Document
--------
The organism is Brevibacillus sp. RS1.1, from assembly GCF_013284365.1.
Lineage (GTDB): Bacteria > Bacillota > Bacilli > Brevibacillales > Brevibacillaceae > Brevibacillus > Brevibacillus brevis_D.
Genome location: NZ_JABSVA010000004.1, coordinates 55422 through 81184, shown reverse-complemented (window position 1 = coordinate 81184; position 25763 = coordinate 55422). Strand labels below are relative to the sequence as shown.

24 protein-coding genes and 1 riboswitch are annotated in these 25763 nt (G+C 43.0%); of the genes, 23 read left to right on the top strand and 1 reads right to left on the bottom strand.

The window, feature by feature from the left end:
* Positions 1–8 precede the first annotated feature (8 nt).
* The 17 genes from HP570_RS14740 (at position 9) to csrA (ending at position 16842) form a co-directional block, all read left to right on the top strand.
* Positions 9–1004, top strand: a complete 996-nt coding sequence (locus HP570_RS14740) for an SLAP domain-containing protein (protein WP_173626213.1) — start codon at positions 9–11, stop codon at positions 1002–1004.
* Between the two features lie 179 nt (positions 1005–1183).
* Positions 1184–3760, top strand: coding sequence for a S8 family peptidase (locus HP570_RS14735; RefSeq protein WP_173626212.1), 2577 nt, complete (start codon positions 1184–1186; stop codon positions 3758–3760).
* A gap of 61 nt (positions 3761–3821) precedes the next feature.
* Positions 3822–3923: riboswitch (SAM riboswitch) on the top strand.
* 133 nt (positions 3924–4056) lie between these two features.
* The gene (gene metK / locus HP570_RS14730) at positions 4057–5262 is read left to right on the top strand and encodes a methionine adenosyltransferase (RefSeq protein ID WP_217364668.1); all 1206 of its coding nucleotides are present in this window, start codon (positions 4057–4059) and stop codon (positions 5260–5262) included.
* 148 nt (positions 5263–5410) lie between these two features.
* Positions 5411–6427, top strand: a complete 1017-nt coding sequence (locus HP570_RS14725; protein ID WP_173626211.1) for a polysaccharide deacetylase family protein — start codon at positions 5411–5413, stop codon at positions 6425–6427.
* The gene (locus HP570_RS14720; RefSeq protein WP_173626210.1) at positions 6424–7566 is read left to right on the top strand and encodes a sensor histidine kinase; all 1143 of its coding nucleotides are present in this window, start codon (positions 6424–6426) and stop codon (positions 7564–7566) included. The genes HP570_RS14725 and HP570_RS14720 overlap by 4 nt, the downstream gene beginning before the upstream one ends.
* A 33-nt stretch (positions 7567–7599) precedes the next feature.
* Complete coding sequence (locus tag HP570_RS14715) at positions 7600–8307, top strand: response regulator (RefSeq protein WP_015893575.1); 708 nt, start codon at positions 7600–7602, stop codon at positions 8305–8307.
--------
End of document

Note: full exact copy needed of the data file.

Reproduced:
The organism is Brevibacillus sp. RS1.1, from assembly GCF_013284365.1.
Lineage (GTDB): Bacteria > Bacillota > Bacilli > Brevibacillales > Brevibacillaceae > Brevibacillus > Brevibacillus brevis_D.
Genome location: NZ_JABSVA010000004.1, coordinates 55422 through 81184, shown reverse-complemented (window position 1 = coordinate 81184; position 25763 = coordinate 55422). Strand labels below are relative to the sequence as shown.

24 protein-coding genes and 1 riboswitch are annotated in these 25763 nt (G+C 43.0%); of the genes, 23 read left to right on the top strand and 1 reads right to left on the bottom strand.

The window, feature by feature from the left end:
* Positions 1–8 precede the first annotated feature (8 nt).
* The 17 genes from HP570_RS14740 (at position 9) to csrA (ending at position 16842) form a co-directional block, all read left to right on the top strand.
* Positions 9–1004, top strand: a complete 996-nt coding sequence (locus HP570_RS14740) for an SLAP domain-containing protein (protein WP_173626213.1) — start codon at positions 9–11, stop codon at positions 1002–1004.
* Between the two features lie 179 nt (positions 1005–1183).
* Positions 1184–3760, top strand: coding sequence for a S8 family peptidase (locus HP570_RS14735; RefSeq protein WP_173626212.1), 2577 nt, complete (start codon positions 1184–1186; stop codon positions 3758–3760).
* A gap of 61 nt (positions 3761–3821) precedes the next feature.
* Positions 3822–3923: riboswitch (SAM riboswitch) on the top strand.
* 133 nt (positions 3924–4056) lie between these two features.
* The gene (gene metK / locus HP570_RS14730) at positions 4057–5262 is read left to right on the top strand and encodes a methionine adenosyltransferase (RefSeq protein ID WP_217364668.1); all 1206 of its coding nucleotides are present in this window, start codon (positions 4057–4059) and stop codon (positions 5260–5262) included.
* 148 nt (positions 5263–5410) lie between these two features.
* Positions 5411–6427, top strand: a complete 1017-nt coding sequence (locus HP570_RS14725; protein ID WP_173626211.1) for a polysaccharide deacetylase family protein — start codon at positions 5411–5413, stop codon at positions 6425–6427.
* The gene (locus HP570_RS14720; RefSeq protein WP_173626210.1) at positions 6424–7566 is read left to right on the top strand and encodes a sensor histidine kinase; all 1143 of its coding nucleotides are present in this window, start codon (positions 6424–6426) and stop codon (positions 7564–7566) included. The genes HP570_RS14725 and HP570_RS14720 overlap by 4 nt, the downstream gene beginning before the upstream one ends.
* A 33-nt stretch (positions 7567–7599) precedes the next feature.
* Complete coding sequence (locus tag HP570_RS14715) at positions 7600–8307, top strand: response regulator (RefSeq protein WP_015893575.1); 708 nt, start codon at positions 7600–7602, stop codon at positions 8305–8307.